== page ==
Indemnity Agreement Finance

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					Gen. 431]                                                         431

                    STADIUM AUTHORITY

I NDEMNIFICATION A GREEMENTS ) F UNDING R EQUIREMENT A ND
     R ESTRICTIONS


                           April 13, 1994


The Honorable Melvin A. Steinberg
Lieutenant Governor

      You have requested our opinion concerning the legal authority
of the Maryland Stadium Authority to enter into an indemnification
agreement. Specifically, your question is whether “the Stadium
Authority [may] fund damages for lease terminations in other states
or reimburse professional sports franchises for their legal fees in
matters involving actions brought as a result of a relocation of a
football franchise from another state.”

      For the reasons stated below, we conclude that the Maryland
Stadium Authority may enter into indemnification agreements
related to costs associated with a football franchise’s efforts to
relocate to Baltimore only if the agreement is backed by funds that
are available to the Stadium Authority for this purpose or the
agreement is otherwise made contingent on the future availability of
funds to pay the indemnification.


                                  I

      The Stadium Authority And A Football Franchise

       We have no doubt that the Stadium Authority acts in
furtherance of its statutory purposes when it seeks to attract a
National Football League team to Baltimore. The “sports facility”
that the Authority is to construct includes a stadium “for the primary
purpose of holding professional football games ....” §13-701(c)(1)
of the Financial Institutions (“FI”) Article, Maryland Code.
Moreover, one of the prerequisites to the Authority’s closing on the
sale of bonds is the securing, “[w]ith respect to site acquisition and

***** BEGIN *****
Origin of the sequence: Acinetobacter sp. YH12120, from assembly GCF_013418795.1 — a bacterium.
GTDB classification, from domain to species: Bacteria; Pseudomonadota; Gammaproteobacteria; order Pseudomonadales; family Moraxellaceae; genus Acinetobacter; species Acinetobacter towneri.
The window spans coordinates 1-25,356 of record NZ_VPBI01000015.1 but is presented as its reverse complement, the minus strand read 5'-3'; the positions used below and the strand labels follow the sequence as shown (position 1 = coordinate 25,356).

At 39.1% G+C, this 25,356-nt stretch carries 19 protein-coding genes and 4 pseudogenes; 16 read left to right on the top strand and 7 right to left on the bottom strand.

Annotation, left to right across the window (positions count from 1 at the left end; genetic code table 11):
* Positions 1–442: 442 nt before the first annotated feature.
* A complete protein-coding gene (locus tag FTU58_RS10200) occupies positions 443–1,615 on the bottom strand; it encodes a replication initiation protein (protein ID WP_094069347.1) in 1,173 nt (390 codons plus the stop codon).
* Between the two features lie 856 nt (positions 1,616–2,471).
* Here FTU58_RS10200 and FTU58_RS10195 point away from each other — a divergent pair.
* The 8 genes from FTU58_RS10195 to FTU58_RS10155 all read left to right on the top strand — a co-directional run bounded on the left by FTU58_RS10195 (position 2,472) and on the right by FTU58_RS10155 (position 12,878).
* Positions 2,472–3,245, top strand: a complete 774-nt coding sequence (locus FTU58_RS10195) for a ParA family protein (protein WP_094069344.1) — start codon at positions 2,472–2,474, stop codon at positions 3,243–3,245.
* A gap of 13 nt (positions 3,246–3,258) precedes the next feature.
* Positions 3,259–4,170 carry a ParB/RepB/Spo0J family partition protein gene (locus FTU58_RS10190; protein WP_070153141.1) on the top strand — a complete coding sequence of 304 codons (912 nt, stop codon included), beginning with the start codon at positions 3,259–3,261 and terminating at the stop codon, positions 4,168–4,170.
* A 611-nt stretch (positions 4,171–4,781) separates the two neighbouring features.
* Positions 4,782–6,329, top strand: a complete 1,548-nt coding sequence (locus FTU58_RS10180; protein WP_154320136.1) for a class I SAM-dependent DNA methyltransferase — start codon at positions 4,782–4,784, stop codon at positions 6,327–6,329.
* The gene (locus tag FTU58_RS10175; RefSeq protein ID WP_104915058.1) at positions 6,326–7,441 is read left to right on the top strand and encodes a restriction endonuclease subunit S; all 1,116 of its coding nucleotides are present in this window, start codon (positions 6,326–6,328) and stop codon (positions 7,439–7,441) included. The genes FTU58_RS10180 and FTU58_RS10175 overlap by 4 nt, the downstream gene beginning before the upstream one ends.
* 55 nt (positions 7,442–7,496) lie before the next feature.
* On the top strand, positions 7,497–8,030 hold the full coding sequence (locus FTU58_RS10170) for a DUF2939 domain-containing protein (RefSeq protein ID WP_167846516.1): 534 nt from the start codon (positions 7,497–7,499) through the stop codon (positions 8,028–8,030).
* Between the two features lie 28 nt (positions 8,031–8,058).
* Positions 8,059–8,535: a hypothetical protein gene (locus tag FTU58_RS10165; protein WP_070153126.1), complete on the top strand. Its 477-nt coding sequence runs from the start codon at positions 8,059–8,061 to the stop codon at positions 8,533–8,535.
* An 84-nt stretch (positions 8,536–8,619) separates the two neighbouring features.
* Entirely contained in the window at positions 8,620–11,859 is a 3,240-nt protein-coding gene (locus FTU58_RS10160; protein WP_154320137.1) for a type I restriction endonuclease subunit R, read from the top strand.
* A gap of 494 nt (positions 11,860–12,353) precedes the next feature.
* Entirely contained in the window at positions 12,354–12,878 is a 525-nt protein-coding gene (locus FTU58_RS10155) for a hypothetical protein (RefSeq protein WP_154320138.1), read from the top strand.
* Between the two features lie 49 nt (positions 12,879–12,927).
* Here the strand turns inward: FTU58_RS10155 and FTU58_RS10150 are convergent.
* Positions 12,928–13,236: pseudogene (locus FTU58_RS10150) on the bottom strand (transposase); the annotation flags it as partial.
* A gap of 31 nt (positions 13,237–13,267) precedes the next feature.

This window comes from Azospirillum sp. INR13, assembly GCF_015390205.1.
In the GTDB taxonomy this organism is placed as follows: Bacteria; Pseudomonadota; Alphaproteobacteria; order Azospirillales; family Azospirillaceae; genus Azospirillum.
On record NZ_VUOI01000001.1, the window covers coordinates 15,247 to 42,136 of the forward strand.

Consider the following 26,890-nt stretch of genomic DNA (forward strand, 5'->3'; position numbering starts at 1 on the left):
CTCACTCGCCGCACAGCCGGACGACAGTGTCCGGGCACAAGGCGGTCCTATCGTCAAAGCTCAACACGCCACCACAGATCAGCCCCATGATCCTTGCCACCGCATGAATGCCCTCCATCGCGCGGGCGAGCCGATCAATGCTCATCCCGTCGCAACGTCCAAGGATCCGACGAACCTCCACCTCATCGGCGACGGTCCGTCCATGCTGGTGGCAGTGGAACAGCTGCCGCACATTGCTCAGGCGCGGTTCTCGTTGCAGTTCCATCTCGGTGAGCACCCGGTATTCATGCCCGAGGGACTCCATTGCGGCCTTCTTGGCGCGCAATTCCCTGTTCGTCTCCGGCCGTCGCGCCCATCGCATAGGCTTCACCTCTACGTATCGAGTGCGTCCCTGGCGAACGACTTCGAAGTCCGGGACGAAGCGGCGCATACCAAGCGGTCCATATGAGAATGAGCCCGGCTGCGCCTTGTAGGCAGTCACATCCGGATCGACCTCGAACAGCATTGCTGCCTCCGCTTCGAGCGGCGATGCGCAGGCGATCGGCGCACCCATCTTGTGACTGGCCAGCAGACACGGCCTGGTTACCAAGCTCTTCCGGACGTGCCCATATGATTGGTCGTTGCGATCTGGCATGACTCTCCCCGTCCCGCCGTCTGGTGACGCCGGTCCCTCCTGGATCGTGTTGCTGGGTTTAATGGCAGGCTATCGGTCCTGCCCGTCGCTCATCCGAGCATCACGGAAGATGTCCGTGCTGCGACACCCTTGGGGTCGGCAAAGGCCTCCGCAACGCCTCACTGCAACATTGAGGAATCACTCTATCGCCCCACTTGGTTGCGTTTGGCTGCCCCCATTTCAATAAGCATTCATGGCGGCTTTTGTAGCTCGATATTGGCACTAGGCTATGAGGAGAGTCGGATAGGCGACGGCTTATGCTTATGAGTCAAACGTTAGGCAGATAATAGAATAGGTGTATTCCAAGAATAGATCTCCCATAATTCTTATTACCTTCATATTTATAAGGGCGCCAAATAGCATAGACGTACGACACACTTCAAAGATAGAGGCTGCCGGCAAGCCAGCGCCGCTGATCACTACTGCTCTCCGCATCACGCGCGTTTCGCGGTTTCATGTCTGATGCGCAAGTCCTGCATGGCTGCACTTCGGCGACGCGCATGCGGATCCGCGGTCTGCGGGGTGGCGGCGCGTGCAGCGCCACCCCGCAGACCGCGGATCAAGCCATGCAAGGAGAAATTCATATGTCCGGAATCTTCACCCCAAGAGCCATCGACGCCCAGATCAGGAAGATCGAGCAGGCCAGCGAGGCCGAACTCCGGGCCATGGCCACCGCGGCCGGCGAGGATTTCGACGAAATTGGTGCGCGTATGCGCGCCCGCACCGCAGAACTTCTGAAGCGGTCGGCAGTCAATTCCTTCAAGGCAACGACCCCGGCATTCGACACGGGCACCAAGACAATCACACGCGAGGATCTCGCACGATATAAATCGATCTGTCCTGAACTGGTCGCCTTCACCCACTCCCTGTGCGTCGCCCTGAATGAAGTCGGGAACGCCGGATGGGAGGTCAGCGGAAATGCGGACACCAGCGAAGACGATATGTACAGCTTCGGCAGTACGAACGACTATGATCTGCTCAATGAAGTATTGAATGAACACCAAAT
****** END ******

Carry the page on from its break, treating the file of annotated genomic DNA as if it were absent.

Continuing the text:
the construction of a football stadium, a franchise for a National
Football League team and a long-term lease.” FI §13-712.1(4)(ii).
No one could doubt that the Stadium Authority was pursuing its
432                                                     [79 Op. Att’y

statutory responsibilities, when, for example, it participated
intensively in an effort to obtain an NFL expansion team for
Baltimore. The Court of Appeals observed that one of the
Authority’s objectives was “to give the State the best possible
chance to retain a National Football League (NFL) franchise upon
expansion of the league.” Kelly v. Marylanders for Sports Sanity,
Inc., 310 Md. 437, 471, 530 A.2d 245 (1987) (citing Department of
Fiscal Services, The Stadium Issue 1 (1987)). We see no difference
in this regard when the Stadium Authority seeks to attract an existing
NFL franchise instead of an expansion team.

      The Stadium Authority has been granted extensive powers to
carry out the purposes for which it was created. It may “[e]nter into
contracts of any kind, and execute all instruments necessary or
convenient with respect to its carrying out the powers in this subtitle
to accomplish the purposes of the Authority.” FI §13-708(a)(10).
It may “[d]o all things necessary or convenient to carry out the
powers granted by this subtitle.” FI §13-708(a)(18). In addition, it
may “[e]xercise all the corporate powers granted Maryland
corporations under the Maryland General Corporation Law.” FI
§13-708(a)(16). Under the General Corporation Law, a Maryland
corporation may “[m]ake contracts and guarantees [and] incur
liabilities ...” and “[d]o every other act not inconsistent with law
which is appropriate to promote and attain the purposes set forth in
its charter.”      §2-103(5) and (17) of the Corporations and
Associations Article, Maryland Code.

      Under these grants of authority, the Stadium Authority may
enter an agreement to indemnify the owner of an NFL franchise for
costs that the owner might incur in an effort to move the team to
Baltimore. For example, if the NFL disapproved of the move and
sought to enforce through litigation the league’s purported right to
prevent it, the owner would incur substantial legal fees. An owner
might well not be willing to consider a move unless the owner were
protected against this risk. Because an indemnity agreement of this
kind would be reasonably incidental to the Stadium Authority’s
effort to obtain an NFL franchise, the provisions cited above would
enable the Authority to agree to indemnify the owner against these
costs ) subject to the availability of funds for this purpose, as
discussed in Part II below.
Gen. 431]                                                        433

                                 II

            Funding Of An Indemnification Agreement

      In 71 Opinions of the Attorney General 274 (1986), this office
considered the authority of a State official to enter into a contract
under which the State would agree to indemnify the manufacturer of